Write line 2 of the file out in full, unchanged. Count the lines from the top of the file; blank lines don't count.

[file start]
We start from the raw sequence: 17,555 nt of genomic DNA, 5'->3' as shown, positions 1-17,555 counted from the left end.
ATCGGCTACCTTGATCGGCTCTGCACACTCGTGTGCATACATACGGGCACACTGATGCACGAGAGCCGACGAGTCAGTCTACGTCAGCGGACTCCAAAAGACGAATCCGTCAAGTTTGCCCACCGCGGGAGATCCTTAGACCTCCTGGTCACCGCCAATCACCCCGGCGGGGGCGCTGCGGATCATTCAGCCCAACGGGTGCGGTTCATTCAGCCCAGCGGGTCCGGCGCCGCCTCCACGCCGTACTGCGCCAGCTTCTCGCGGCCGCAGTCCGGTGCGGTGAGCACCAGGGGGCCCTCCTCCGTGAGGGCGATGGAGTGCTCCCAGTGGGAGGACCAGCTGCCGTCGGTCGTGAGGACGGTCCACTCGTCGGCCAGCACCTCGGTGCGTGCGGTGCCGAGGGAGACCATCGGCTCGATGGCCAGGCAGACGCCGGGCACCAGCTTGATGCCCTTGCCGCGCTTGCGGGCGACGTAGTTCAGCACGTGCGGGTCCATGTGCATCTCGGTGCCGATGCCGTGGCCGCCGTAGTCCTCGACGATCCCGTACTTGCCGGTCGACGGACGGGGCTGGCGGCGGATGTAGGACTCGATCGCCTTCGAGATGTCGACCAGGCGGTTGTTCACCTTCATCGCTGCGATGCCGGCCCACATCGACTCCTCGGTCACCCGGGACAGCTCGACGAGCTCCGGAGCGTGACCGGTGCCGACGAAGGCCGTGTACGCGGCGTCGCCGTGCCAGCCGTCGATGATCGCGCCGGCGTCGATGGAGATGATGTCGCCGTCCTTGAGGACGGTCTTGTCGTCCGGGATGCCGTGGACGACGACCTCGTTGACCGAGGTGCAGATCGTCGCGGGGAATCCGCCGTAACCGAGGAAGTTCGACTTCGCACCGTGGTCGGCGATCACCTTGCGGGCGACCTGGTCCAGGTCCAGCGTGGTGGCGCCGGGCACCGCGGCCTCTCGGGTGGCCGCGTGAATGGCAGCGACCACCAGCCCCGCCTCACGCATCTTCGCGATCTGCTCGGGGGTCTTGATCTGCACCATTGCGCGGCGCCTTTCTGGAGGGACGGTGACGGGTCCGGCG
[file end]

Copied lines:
ATCGGCTACCTTGATCGGCTCTGCACACTCGTGTGCATACATACGGGCACACTGATGCACGAGAGCCGACGAGTCAGTCTACGTCAGCGGACTCCAAAAGACGAATCCGTCAAGTTTGCCCACCGCGGGAGATCCTTAGACCTCCTGGTCACCGCCAATCACCCCGGCGGGGGCGCTGCGGATCATTCAGCCCAACGGGTGCGGTTCATTCAGCCCAGCGGGTCCGGCGCCGCCTCCACGCCGTACTGCGCCAGCTTCTCGCGGCCGCAGTCCGGTGCGGTGAGCACCAGGGGGCCCTCCTCCGTGAGGGCGATGGAGTGCTCCCAGTGGGAGGACCAGCTGCCGTCGGTCGTGAGGACGGTCCACTCGTCGGCCAGCACCTCGGTGCGTGCGGTGCCGAGGGAGACCATCGGCTCGATGGCCAGGCAGACGCCGGGCACCAGCTTGATGCCCTTGCCGCGCTTGCGGGCGACGTAGTTCAGCACGTGCGGGTCCATGTGCATCTCGGTGCCGATGCCGTGGCCGCCGTAGTCCTCGACGATCCCGTACTTGCCGGTCGACGGACGGGGCTGGCGGCGGATGTAGGACTCGATCGCCTTCGAGATGTCGACCAGGCGGTTGTTCACCTTCATCGCTGCGATGCCGGCCCACATCGACTCCTCGGTCACCCGGGACAGCTCGACGAGCTCCGGAGCGTGACCGGTGCCGACGAAGGCCGTGTACGCGGCGTCGCCGTGCCAGCCGTCGATGATCGCGCCGGCGTCGATGGAGATGATGTCGCCGTCCTTGAGGACGGTCTTGTCGTCCGGGATGCCGTGGACGACGACCTCGTTGACCGAGGTGCAGATCGTCGCGGGGAATCCGCCGTAACCGAGGAAGTTCGACTTCGCACCGTGGTCGGCGATCACCTTGCGGGCGACCTGGTCCAGGTCCAGCGTGGTGGCGCCGGGCACCGCGGCCTCTCGGGTGGCCGCGTGAATGGCAGCGACCACCAGCCCCGCCTCACGCATCTTCGCGATCTGCTCGGGGGTCTTGATCTGCACCATTGCGCGGCGCCTTTCTGGAGGGACGGTGACGGGTCCGGCG